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Antimicrobial Resistance

Antimicrobial resistance (AMR) is one of the greatest global health security threats of our time, complicating efforts to fight diseases like HIV, malaria and tuberculosis. Microbes that have developed medicine resistance (sometimes called ‘superbugs’) cause drug-resistant infections contributing to nearly 5 million deaths each year. Burnet’s AMR response focuses on strengthening public health systems in our region.

Our main objectives are to:

  • contribute to strengthening core public health system capacities required to prepare for and respond to AMR threats in Asia-Pacific region
  • improve understanding of AMR threats and apply new tools to improve health security 
  • make a major contribution in responding to drug-resistant tuberculosis in our region
  • increase the capacity of health professionals, researchers, policymakers and the general community in relation to AMR through education and training in Australia, our region and globally.

We work in partnership with governments, national AMR committees and public health counterparts across countries in our region to support the prevention, diagnosis, surveillance and management of AMR pathogens under the framework of existing National AMR Action Plans and priorities.

Our work focuses on delivering a program of work at major national sites, including referral hospitals and laboratories, across four key themes:

  1. Improving infection prevention and control. Through training and mentoring, our approach is to establish relevant policies and procedures, including hand hygiene and systems for monitoring selected healthcare-associated infections.
  2. Building capacity to respond to AMR. We provide stewardship training and mentorship for improved measurement, ongoing monitoring of the appropriateness of antibiotic use and volumes of use, and the capability to manage antimicrobial stewardship and respond to emerging issues.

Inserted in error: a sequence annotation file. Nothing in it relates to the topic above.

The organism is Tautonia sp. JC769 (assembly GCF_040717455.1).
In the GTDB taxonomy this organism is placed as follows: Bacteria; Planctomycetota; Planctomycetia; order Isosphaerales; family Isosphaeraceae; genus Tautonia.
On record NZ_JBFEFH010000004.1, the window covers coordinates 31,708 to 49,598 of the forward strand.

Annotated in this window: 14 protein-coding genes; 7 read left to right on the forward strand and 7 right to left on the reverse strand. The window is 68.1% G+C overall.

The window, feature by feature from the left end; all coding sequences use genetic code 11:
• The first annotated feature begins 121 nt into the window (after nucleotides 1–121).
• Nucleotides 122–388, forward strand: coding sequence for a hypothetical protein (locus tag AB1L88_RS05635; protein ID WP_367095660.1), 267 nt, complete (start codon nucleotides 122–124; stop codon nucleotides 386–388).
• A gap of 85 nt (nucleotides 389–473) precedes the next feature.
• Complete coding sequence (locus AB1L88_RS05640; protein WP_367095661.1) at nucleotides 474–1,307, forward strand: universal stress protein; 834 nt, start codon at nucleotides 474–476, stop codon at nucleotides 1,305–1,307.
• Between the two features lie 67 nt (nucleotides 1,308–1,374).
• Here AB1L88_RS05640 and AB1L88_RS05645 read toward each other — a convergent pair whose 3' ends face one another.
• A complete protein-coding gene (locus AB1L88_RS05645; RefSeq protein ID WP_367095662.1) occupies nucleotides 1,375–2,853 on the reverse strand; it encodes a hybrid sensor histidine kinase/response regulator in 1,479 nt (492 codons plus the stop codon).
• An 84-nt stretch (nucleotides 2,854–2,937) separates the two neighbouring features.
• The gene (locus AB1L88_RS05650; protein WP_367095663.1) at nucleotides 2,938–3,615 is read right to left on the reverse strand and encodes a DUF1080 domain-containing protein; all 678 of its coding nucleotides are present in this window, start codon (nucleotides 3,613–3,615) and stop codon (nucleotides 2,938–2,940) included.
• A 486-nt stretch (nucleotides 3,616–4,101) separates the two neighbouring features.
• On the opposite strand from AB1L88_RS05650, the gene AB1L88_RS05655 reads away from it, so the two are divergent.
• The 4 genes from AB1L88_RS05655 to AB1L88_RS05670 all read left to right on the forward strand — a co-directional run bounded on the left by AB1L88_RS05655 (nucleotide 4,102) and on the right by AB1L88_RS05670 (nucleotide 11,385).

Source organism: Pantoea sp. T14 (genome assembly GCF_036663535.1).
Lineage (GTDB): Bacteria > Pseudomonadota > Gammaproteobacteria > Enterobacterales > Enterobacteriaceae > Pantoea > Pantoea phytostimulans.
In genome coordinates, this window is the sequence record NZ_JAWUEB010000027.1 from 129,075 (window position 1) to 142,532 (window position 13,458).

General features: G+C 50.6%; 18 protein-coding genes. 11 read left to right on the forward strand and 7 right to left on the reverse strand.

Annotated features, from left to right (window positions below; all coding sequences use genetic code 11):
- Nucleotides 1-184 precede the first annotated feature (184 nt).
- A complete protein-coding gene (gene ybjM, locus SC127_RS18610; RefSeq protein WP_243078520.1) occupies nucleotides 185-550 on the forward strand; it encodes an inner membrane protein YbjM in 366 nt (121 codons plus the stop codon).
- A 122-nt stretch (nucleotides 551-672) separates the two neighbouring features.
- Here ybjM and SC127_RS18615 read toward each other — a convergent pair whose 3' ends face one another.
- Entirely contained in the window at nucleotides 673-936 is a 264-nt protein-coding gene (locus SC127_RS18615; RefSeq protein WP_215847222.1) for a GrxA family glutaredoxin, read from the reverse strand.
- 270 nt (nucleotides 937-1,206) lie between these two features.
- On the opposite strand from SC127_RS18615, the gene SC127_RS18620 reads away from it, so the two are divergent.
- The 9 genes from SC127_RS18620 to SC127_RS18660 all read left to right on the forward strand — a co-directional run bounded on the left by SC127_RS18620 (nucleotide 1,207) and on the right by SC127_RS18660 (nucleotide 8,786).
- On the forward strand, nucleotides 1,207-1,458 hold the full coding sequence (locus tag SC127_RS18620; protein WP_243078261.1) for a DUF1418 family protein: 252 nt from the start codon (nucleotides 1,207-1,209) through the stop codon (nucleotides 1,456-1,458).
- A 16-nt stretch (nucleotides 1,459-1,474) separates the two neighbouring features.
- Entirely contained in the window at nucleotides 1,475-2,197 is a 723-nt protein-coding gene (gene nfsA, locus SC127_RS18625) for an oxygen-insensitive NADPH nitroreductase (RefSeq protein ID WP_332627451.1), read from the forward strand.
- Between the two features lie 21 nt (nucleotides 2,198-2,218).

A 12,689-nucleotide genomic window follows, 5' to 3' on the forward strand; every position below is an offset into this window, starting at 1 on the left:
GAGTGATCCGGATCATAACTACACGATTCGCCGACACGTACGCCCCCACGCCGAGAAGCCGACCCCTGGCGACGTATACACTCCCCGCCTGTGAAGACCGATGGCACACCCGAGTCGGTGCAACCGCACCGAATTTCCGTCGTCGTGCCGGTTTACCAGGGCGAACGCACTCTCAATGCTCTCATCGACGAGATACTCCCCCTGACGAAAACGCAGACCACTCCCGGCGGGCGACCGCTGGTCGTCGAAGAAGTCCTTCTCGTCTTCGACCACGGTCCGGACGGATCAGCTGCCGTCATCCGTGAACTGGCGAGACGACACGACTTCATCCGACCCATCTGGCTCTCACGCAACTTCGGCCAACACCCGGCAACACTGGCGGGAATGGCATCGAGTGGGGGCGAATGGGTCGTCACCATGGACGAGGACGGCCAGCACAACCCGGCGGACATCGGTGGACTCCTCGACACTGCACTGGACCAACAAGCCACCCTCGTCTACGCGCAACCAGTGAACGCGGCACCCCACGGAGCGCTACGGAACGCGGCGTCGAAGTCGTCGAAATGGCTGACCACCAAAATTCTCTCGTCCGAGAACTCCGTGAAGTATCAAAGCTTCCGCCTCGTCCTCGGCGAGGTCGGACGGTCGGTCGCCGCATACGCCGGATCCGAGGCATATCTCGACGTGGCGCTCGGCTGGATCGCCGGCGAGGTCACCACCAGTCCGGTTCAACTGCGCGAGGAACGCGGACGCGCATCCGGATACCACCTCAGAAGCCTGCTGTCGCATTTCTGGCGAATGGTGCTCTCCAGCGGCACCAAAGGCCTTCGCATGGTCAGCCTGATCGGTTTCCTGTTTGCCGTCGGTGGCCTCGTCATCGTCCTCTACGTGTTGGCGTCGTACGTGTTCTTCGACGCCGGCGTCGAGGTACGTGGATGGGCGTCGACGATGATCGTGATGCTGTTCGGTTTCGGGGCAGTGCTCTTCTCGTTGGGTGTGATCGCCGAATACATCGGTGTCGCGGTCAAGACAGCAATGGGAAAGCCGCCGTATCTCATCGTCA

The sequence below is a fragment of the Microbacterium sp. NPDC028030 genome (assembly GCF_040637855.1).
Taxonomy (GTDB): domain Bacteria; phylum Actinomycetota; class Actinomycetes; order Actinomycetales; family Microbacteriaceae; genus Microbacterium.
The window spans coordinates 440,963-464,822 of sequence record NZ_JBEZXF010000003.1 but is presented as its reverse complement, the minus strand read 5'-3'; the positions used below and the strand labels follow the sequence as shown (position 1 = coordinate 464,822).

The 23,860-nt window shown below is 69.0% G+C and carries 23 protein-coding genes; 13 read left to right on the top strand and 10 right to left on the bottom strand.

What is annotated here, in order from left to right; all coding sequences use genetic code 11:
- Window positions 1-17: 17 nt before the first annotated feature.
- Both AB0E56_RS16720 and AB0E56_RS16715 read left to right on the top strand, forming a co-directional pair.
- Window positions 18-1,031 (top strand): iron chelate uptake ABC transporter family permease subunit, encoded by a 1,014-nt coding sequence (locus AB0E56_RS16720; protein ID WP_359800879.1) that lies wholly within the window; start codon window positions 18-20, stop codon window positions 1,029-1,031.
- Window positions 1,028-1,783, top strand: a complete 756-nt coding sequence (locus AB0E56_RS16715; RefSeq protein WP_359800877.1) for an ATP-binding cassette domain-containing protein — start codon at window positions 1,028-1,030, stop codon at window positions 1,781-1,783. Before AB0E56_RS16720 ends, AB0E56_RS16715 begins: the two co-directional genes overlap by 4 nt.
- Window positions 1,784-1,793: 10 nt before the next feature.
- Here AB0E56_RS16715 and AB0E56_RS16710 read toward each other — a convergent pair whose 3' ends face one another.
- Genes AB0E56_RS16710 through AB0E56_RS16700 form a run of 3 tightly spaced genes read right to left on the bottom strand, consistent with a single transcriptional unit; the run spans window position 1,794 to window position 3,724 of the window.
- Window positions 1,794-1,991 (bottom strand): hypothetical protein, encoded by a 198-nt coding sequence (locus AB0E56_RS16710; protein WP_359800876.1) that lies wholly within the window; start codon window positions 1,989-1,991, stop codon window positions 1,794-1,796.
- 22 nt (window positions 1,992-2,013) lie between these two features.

3. Improving AMR laboratory capacity and surveillance. We offer training, mentoring and support to:
    • improve AMR detection in an accurate and timely manner
    • be able to undertake surveillance of World Health Organisation (WHO) AMR priority pathogens
    • establish efficient referral pathways for AMR pathogens.
  4. Improving cross-sectoral surveillance of AMR and antimicrobial use across human and animal health. We embrace a One Health approach that recognises that the health of people is closely connected to the health of animals and our shared environment.

Burnet’s collaborative research, capacity building and health system strengthening projects are working to improve our region’s response to the growing global health security threat of antimicrobial resistance.


key personnel working on AMR, including pharmacists, physicians, laboratory scientists and epidemiologists from Fiji, Kiribati, Papua New Guinea and the Solomon Islands, are being hosted by Burnet Institute and Alfred Health. The purpose of their visit is to learn from Australian experts on how to combat AMR.


is the number of main drivers identified by researchers in a Burnet-supported study, that are considered likely to influence the development and spread of AMR in the Pacific.


sentinel surveillance sites collecting febrile illness data and sample collection for molecular confirmation of malaria and arboviruses are operational across Papua New Guinea (PNG) as a result of Burnet’s STRIVE PNG project. One objective of the project is to allow rapid identification of outbreaks, resurgent and resistant pathogens and utilise data for decision-making.


is the percentage of physicians in a Burnet-supported study who agreed that the lack of a surveillance system for monitoring patient history of antibiotic use was a key factor contributing to the lack of understanding of AMR issues in Grenada.

Working Groups

Burnet is an Australian-based medical research and public health institute and international non-government organisation that is working towards a more equitable world through better health.